Shining Through

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Shining Through
Poster of the movie Shining Through.jpg
Theatrical release poster
Directed byDavid Seltzer
Produced by
  • Carol Baum
  • Sandy Gallin
  • Zvi Howard Rosenman
  • David Seltzer
Screenplay byDavid Seltzer
Based onShining Through
by Susan Isaacs
Music byMichael Kamen
CinematographyJan de Bont
Edited byCraig McKay
Distributed by20th Century Fox
Release date
  • January 31, 1992 (1992-01-31) (USA)
Running time
132 minutes[1]
  • United Kingdom
  • United States
  • English
  • German
Box office$43.8 million[2]

Shining Through is an American World War II drama film which was released to United States cinemas on January 31, 1992,[2] written and directed by David Seltzer and starring Michael Douglas and Melanie Griffith, with Liam Neeson, Joely Richardson and John Gielgud in supporting roles. It is based on the novel of the same name by Susan Isaacs. The original music score was composed by Michael Kamen. Its tagline is: "He needed to trust her with his secret. She had to trust him with her life."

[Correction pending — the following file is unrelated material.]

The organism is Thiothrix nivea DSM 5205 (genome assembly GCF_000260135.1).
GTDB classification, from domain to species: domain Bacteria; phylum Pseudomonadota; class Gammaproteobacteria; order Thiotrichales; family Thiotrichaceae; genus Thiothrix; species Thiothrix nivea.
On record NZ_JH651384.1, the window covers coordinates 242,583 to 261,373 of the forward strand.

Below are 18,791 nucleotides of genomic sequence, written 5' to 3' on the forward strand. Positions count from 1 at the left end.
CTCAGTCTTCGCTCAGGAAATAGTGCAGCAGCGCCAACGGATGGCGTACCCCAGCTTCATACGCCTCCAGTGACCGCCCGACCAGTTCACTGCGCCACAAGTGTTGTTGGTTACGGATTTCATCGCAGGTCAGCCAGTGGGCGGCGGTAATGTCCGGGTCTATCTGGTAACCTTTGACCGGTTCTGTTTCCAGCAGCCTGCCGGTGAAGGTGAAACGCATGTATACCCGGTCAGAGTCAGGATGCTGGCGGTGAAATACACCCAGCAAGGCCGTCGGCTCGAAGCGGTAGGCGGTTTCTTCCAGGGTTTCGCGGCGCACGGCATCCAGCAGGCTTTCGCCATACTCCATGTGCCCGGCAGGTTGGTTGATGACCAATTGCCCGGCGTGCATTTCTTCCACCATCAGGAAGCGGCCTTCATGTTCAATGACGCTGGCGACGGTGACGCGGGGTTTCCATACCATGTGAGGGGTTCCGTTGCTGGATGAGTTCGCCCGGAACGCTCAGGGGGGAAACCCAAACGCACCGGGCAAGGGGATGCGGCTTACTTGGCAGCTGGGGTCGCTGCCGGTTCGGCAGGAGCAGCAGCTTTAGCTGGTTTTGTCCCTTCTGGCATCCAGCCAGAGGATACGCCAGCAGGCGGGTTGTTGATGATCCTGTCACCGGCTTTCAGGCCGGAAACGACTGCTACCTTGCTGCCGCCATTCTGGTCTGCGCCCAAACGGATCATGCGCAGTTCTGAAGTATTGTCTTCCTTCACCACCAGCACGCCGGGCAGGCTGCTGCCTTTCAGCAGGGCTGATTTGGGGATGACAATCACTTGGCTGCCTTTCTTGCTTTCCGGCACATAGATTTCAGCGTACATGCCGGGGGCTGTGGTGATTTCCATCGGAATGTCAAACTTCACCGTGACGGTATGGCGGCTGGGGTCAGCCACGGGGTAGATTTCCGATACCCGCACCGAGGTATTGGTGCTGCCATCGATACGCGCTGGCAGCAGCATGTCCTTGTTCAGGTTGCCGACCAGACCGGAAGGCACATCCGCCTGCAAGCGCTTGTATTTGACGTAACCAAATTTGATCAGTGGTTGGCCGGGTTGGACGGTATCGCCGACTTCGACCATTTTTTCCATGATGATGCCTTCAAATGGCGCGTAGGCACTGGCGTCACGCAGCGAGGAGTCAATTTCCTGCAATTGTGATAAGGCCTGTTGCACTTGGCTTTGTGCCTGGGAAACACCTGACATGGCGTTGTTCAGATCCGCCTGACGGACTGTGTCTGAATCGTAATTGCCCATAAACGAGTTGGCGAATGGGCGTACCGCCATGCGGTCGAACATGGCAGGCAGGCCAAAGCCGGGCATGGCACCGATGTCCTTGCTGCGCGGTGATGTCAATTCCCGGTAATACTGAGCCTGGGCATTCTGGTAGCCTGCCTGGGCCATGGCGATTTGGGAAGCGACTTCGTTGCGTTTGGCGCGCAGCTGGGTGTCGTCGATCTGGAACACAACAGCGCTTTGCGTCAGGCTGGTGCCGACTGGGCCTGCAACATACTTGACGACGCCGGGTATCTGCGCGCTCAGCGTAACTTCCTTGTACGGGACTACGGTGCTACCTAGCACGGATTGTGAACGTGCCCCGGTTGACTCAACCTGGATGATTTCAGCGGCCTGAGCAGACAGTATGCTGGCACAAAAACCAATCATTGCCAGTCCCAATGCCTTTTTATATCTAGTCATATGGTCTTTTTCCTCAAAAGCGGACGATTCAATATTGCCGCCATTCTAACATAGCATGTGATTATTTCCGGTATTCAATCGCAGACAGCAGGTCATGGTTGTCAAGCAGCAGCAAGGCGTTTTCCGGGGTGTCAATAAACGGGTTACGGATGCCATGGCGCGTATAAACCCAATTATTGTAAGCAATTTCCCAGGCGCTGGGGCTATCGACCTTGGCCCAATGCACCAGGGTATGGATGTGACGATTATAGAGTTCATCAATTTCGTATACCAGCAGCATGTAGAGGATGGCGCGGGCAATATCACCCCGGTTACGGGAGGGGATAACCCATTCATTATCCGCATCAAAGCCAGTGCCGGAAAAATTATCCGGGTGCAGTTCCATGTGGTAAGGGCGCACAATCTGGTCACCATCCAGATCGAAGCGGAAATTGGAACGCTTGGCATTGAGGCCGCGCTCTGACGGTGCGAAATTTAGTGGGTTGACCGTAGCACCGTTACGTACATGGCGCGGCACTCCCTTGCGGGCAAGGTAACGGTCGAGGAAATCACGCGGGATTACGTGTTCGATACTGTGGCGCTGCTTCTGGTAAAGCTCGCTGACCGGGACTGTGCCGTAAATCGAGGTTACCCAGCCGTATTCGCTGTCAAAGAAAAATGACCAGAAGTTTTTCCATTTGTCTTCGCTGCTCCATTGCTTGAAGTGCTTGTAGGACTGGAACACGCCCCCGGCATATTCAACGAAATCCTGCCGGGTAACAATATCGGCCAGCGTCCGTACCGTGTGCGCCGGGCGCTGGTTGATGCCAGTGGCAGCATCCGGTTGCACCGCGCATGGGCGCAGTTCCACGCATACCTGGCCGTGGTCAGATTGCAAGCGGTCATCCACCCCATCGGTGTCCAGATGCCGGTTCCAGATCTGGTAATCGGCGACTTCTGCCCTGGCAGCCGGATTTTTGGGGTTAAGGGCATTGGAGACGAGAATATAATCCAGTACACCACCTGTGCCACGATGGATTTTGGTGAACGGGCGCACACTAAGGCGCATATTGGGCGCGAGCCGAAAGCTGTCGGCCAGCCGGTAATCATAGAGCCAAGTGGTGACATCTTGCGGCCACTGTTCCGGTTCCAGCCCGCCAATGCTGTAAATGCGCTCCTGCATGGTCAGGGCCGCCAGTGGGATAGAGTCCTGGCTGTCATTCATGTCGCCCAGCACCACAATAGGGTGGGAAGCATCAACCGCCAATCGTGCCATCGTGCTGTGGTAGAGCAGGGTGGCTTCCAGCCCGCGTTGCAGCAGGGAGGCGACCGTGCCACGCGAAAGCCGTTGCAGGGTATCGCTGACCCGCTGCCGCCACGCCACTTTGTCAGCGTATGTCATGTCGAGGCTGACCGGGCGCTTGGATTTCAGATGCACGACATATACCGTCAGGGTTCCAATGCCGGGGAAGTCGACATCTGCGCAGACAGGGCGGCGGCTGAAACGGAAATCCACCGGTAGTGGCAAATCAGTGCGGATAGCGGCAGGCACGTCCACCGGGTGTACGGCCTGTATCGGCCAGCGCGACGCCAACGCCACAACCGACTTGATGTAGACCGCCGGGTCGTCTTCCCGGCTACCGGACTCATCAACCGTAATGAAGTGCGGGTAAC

In the present, elderly Linda Voss (Melanie Griffith) is interviewed about her experiences in World War II. In 1940, as a young woman of Irish/German Jewish parentage, Linda applies for a job as a secretary with a New York City law firm, but is rejected because she did not graduate from a prestigious women's college. She can speak German fluently, however, and is hired as the translator to Ed Leland (Michael Douglas), a humorless attorney. She soon suspects that he is actually a spy, and they eventually become lovers. After the attack on Pearl Harbor, when America joins the war with the Allies, Ed emerges as a colonel in the OSS. Linda accompanies him to Washington D.C., but he is suddenly posted away, leaving her alone and devastated. Assigned to work in the War Department, she hears nothing of Ed until one evening in a night club, when he reappears with an attractive female officer. Reluctant to resume their affair, he does re-employ her.